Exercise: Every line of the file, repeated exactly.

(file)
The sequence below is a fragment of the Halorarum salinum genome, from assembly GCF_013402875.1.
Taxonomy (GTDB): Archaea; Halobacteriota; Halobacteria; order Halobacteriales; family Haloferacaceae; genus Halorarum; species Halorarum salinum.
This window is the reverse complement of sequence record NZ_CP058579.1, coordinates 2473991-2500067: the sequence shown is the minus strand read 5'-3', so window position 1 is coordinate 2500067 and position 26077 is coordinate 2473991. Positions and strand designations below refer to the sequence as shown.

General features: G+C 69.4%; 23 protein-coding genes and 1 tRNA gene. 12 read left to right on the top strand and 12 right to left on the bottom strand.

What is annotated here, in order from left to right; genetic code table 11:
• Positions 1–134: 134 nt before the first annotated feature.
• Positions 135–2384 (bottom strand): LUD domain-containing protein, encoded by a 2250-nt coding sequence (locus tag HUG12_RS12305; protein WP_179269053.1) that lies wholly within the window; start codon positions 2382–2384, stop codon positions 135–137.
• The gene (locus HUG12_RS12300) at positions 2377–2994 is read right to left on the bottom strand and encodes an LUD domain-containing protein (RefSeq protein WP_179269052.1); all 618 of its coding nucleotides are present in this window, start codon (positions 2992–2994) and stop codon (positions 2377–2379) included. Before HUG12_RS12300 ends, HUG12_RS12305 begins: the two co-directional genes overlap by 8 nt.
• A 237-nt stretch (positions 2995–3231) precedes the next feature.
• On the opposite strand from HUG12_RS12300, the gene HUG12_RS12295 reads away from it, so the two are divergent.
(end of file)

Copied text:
The sequence below is a fragment of the Halorarum salinum genome, from assembly GCF_013402875.1.
Taxonomy (GTDB): Archaea; Halobacteriota; Halobacteria; order Halobacteriales; family Haloferacaceae; genus Halorarum; species Halorarum salinum.
This window is the reverse complement of sequence record NZ_CP058579.1, coordinates 2473991-2500067: the sequence shown is the minus strand read 5'-3', so window position 1 is coordinate 2500067 and position 26077 is coordinate 2473991. Positions and strand designations below refer to the sequence as shown.

General features: G+C 69.4%; 23 protein-coding genes and 1 tRNA gene. 12 read left to right on the top strand and 12 right to left on the bottom strand.

What is annotated here, in order from left to right; genetic code table 11:
• Positions 1–134: 134 nt before the first annotated feature.
• Positions 135–2384 (bottom strand): LUD domain-containing protein, encoded by a 2250-nt coding sequence (locus tag HUG12_RS12305; protein WP_179269053.1) that lies wholly within the window; start codon positions 2382–2384, stop codon positions 135–137.
• The gene (locus HUG12_RS12300) at positions 2377–2994 is read right to left on the bottom strand and encodes an LUD domain-containing protein (RefSeq protein WP_179269052.1); all 618 of its coding nucleotides are present in this window, start codon (positions 2992–2994) and stop codon (positions 2377–2379) included. Before HUG12_RS12300 ends, HUG12_RS12305 begins: the two co-directional genes overlap by 8 nt.
• A 237-nt stretch (positions 2995–3231) precedes the next feature.
• On the opposite strand from HUG12_RS12300, the gene HUG12_RS12295 reads away from it, so the two are divergent.